With regard to patient weight (i.e., BMI), two small case series addressing OLTs failed to establish any relationship with outcomes.3,23 The opposite viewpoint is supported by a large case series evaluating OLTs2 and another large, prospective cohort study analyzing osteochondral lesions of the knee,24 which showed a BMI grater than 28 to 30 to be a significant variable in predicting successful conventional surgical treatment.
Ankle instability has been an accepted cause of OLT, and surgically correcting ankle instability in the setting of a talar OLT should correlate with outcome. This has been clearly demonstrated by two independent studies,2,8 and it is recommended that any patient with mechanical ankle instability undergo some type of anatomic ligament reconstruction at the time OLT is surgically addressed. Although it seems that the immobilization required after ligament reconstruction may impair the healing process stimulated by conventional surgical treatment and promoted by early passive motion and no weight bearing, this approach has not been confirmed.
Another patient-specific factor to take into consideration is prior conventional surgical treatment. Existing literature on this topic has exhibited inconsistent findings and led to controversy on the topic. Schuman and colleagues25 showed that revision curettage and drilling had a poorer outcome (75% good or excellent results) compared with that of primary curettage and drilling (86%), and a case series2 of 105 patients found that 17 patients who underwent repeat débridement and microfracture did not meet the criteria for a successful result, although they did improve their American Orthopaedic Foot and Ankle Society (AOFAS) scores by a mean of 17.2 points postoperatively. A different case series of 12 patients treated with repeat arthroscopic débridement and curettage reported overwhelmingly successful results.26 Based on these findings, it is reasonable to recommend repeat conventional surgical treatment to address persistently symptomatic OLTs after a primary procedure, with the exception of cystic lesions.3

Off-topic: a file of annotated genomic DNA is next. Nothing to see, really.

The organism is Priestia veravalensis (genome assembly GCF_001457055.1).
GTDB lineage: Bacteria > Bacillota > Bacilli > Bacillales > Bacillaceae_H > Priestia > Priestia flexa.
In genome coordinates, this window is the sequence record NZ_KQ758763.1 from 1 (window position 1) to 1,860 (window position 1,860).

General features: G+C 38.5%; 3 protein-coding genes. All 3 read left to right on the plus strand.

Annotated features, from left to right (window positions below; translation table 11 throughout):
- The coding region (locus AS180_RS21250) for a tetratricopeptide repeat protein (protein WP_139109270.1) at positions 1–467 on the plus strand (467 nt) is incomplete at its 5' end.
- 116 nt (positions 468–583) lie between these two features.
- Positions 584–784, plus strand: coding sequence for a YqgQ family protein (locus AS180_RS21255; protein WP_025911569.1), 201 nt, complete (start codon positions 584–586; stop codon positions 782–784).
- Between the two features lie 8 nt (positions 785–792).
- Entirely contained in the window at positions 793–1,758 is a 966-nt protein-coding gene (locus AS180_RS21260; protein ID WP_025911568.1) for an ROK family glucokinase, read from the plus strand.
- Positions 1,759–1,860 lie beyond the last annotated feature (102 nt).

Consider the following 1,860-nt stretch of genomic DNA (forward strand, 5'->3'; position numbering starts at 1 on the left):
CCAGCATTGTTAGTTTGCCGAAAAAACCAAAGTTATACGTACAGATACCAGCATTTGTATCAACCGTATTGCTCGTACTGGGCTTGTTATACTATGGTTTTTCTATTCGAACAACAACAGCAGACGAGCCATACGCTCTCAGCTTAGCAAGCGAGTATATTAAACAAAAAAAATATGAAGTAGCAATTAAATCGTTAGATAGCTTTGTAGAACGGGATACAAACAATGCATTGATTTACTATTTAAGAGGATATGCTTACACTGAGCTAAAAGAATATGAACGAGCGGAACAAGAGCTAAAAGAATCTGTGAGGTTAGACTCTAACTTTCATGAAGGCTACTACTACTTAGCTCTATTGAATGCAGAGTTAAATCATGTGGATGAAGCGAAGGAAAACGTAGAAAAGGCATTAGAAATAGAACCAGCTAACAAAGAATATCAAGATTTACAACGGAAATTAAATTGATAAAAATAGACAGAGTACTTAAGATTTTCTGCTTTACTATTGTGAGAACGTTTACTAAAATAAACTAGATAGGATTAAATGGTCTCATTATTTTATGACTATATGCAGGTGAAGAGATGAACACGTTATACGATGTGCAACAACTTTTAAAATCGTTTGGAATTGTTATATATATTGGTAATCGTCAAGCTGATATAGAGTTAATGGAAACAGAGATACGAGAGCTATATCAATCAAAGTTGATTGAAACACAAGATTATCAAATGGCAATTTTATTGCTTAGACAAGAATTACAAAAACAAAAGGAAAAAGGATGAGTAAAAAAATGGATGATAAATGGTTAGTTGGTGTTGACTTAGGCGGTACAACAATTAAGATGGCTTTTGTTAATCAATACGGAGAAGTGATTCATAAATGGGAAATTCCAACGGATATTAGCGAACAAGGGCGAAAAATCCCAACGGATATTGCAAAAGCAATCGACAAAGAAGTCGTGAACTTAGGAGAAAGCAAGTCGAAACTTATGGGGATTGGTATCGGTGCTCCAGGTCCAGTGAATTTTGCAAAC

After processing all of the aforementioned factors, operative intervention using conventional options can be chosen as a valid treatment for an OLT. It is therefore helpful to compartmentalize the information presented into more concrete categories: indications, contraindications, and relative contraindications (Table 12-1). Conventional surgical treatment encompasses several different surgical techniques. In the treatment of noncystic lesions, arthroscopic excision of loose fragments and débridement of the lesion are consistent approaches. Variability is introduced in the selection of drilling, abrasion and curettage, or microfracture as the additional maneuver. The medical literature shows no significant differences in outcome for these approaches. This has been demonstrated in studies directly comparing these surgical options11,27 and by numerous other studies that show successful outcomes with each individual technique.2,5,9,10,12,23 In the treatment of a lesion with a cystic component, the surgical technique directly impacts the outcome, and retrograde drilling with bone grafting should be performed when possible.21,22